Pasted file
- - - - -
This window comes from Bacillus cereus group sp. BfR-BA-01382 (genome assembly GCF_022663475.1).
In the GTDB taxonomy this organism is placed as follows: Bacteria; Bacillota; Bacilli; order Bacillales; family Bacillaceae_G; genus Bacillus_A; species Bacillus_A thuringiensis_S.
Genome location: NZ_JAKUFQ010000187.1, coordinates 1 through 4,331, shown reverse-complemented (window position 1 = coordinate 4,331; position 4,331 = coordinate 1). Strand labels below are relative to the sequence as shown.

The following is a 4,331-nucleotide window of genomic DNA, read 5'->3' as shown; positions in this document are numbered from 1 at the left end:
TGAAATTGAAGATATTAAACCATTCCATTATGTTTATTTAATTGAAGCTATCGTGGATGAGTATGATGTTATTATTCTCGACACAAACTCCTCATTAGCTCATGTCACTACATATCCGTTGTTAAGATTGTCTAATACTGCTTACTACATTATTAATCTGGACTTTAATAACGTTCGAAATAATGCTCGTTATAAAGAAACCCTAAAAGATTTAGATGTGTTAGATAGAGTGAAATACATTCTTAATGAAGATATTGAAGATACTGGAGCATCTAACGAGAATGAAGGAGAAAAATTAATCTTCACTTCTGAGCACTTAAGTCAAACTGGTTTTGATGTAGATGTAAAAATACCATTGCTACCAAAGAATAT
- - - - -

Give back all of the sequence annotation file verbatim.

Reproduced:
This window comes from Bacillus cereus group sp. BfR-BA-01382 (genome assembly GCF_022663475.1).
In the GTDB taxonomy this organism is placed as follows: Bacteria; Bacillota; Bacilli; order Bacillales; family Bacillaceae_G; genus Bacillus_A; species Bacillus_A thuringiensis_S.
Genome location: NZ_JAKUFQ010000187.1, coordinates 1 through 4,331, shown reverse-complemented (window position 1 = coordinate 4,331; position 4,331 = coordinate 1). Strand labels below are relative to the sequence as shown.

The following is a 4,331-nucleotide window of genomic DNA, read 5'->3' as shown; positions in this document are numbered from 1 at the left end:
TGAAATTGAAGATATTAAACCATTCCATTATGTTTATTTAATTGAAGCTATCGTGGATGAGTATGATGTTATTATTCTCGACACAAACTCCTCATTAGCTCATGTCACTACATATCCGTTGTTAAGATTGTCTAATACTGCTTACTACATTATTAATCTGGACTTTAATAACGTTCGAAATAATGCTCGTTATAAAGAAACCCTAAAAGATTTAGATGTGTTAGATAGAGTGAAATACATTCTTAATGAAGATATTGAAGATACTGGAGCATCTAACGAGAATGAAGGAGAAAAATTAATCTTCACTTCTGAGCACTTAAGTCAAACTGGTTTTGATGTAGATGTAAAAATACCATTGCTACCAAAGAATAT